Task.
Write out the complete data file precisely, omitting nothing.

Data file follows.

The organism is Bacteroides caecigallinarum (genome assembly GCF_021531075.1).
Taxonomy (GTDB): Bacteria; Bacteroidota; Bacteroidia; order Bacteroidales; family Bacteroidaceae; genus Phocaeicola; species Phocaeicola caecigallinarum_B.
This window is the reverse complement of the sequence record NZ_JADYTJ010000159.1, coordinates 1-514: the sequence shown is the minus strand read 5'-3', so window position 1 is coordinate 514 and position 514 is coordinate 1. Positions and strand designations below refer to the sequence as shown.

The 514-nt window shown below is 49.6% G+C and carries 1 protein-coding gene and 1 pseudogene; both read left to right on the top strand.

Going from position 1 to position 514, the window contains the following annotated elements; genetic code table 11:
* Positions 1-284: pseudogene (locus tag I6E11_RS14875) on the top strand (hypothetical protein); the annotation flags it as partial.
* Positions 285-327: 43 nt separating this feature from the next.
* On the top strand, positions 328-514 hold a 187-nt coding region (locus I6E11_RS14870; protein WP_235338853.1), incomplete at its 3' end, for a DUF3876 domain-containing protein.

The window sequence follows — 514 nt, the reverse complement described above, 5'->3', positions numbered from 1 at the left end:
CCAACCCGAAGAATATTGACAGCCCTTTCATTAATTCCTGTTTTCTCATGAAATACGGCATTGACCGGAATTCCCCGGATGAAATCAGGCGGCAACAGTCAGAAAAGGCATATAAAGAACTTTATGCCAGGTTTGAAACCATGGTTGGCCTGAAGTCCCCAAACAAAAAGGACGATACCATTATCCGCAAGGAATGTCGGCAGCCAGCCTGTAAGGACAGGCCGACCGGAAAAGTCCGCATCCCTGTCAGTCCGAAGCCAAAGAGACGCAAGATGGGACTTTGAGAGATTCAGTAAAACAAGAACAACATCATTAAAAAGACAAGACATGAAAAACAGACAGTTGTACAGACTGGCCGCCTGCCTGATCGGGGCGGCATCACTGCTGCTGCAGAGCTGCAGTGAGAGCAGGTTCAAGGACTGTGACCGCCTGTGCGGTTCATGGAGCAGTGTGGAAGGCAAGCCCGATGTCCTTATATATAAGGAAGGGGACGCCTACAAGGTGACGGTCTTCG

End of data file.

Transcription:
The organism is Bacteroides caecigallinarum (genome assembly GCF_021531075.1).
Taxonomy (GTDB): Bacteria; Bacteroidota; Bacteroidia; order Bacteroidales; family Bacteroidaceae; genus Phocaeicola; species Phocaeicola caecigallinarum_B.
This window is the reverse complement of the sequence record NZ_JADYTJ010000159.1, coordinates 1-514: the sequence shown is the minus strand read 5'-3', so window position 1 is coordinate 514 and position 514 is coordinate 1. Positions and strand designations below refer to the sequence as shown.

The 514-nt window shown below is 49.6% G+C and carries 1 protein-coding gene and 1 pseudogene; both read left to right on the top strand.

Going from position 1 to position 514, the window contains the following annotated elements; genetic code table 11:
* Positions 1-284: pseudogene (locus tag I6E11_RS14875) on the top strand (hypothetical protein); the annotation flags it as partial.
* Positions 285-327: 43 nt separating this feature from the next.
* On the top strand, positions 328-514 hold a 187-nt coding region (locus I6E11_RS14870; protein WP_235338853.1), incomplete at its 3' end, for a DUF3876 domain-containing protein.

The window sequence follows — 514 nt, the reverse complement described above, 5'->3', positions numbered from 1 at the left end:
CCAACCCGAAGAATATTGACAGCCCTTTCATTAATTCCTGTTTTCTCATGAAATACGGCATTGACCGGAATTCCCCGGATGAAATCAGGCGGCAACAGTCAGAAAAGGCATATAAAGAACTTTATGCCAGGTTTGAAACCATGGTTGGCCTGAAGTCCCCAAACAAAAAGGACGATACCATTATCCGCAAGGAATGTCGGCAGCCAGCCTGTAAGGACAGGCCGACCGGAAAAGTCCGCATCCCTGTCAGTCCGAAGCCAAAGAGACGCAAGATGGGACTTTGAGAGATTCAGTAAAACAAGAACAACATCATTAAAAAGACAAGACATGAAAAACAGACAGTTGTACAGACTGGCCGCCTGCCTGATCGGGGCGGCATCACTGCTGCTGCAGAGCTGCAGTGAGAGCAGGTTCAAGGACTGTGACCGCCTGTGCGGTTCATGGAGCAGTGTGGAAGGCAAGCCCGATGTCCTTATATATAAGGAAGGGGACGCCTACAAGGTGACGGTCTTCG